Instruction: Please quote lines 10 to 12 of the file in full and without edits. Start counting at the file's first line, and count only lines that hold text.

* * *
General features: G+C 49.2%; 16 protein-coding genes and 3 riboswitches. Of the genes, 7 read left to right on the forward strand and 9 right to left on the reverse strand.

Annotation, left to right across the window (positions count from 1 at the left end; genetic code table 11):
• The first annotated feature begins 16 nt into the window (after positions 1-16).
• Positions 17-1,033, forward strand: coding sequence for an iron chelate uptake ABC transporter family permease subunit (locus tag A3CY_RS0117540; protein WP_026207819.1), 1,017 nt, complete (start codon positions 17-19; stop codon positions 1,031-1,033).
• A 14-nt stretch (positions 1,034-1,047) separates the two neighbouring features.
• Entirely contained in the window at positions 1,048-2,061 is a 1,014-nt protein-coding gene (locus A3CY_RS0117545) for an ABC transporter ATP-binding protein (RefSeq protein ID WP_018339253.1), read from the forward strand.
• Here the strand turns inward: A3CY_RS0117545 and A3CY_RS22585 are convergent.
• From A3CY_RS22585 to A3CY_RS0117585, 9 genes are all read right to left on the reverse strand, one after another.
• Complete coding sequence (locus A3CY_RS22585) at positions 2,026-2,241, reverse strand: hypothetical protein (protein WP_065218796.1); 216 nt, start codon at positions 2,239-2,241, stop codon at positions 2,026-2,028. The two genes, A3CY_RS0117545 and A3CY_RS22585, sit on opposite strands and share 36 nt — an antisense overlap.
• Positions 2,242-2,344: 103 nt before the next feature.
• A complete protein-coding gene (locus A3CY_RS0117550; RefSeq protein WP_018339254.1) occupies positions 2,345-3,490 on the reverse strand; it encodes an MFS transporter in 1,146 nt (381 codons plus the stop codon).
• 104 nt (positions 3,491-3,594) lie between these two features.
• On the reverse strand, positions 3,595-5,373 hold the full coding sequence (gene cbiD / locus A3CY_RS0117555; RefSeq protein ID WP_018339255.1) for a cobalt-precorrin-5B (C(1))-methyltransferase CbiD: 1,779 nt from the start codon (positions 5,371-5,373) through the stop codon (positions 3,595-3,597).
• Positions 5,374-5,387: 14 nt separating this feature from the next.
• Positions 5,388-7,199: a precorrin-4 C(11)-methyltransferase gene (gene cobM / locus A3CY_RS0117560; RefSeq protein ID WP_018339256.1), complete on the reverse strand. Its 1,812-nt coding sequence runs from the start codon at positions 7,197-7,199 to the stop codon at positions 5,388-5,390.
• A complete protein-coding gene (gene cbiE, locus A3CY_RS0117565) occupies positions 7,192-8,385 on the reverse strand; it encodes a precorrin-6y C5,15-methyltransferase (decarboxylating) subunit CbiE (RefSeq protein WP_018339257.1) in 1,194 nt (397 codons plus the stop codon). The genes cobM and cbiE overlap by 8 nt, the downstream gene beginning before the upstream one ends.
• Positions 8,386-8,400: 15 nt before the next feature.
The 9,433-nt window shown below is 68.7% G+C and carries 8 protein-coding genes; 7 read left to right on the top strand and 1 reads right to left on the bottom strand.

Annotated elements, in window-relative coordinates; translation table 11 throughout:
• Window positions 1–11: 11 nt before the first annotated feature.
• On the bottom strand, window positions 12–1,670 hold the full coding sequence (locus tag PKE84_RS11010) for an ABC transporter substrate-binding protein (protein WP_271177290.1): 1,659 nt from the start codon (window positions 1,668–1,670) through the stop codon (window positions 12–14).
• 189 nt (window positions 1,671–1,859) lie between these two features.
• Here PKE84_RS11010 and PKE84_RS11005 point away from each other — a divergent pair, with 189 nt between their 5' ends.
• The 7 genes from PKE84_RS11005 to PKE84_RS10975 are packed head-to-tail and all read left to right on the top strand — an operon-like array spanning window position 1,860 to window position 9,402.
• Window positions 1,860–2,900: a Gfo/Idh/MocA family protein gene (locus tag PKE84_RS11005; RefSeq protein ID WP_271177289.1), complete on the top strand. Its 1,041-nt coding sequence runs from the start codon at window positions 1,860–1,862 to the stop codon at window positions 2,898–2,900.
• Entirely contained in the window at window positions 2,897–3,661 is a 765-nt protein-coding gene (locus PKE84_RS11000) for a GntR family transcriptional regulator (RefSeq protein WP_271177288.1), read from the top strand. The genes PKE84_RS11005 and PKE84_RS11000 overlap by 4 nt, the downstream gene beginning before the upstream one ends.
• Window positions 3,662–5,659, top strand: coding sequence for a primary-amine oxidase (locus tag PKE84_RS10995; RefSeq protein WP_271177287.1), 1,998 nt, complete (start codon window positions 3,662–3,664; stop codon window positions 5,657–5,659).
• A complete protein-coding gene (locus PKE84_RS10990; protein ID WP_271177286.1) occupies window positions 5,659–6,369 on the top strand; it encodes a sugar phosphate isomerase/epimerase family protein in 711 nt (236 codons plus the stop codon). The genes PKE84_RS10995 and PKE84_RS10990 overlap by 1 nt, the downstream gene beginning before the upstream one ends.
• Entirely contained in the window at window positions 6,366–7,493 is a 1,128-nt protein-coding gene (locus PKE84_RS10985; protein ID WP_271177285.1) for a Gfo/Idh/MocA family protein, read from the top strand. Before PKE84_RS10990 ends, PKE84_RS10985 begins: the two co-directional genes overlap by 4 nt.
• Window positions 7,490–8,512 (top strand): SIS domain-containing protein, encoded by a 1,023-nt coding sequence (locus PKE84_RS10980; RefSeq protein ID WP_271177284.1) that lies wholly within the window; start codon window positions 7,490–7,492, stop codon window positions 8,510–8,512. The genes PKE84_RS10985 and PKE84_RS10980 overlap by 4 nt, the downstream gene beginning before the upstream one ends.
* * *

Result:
• Positions 2,242-2,344: 103 nt before the next feature.
• A complete protein-coding gene (locus A3CY_RS0117550; RefSeq protein WP_018339254.1) occupies positions 2,345-3,490 on the reverse strand; it encodes an MFS transporter in 1,146 nt (381 codons plus the stop codon).
• 104 nt (positions 3,491-3,594) lie between these two features.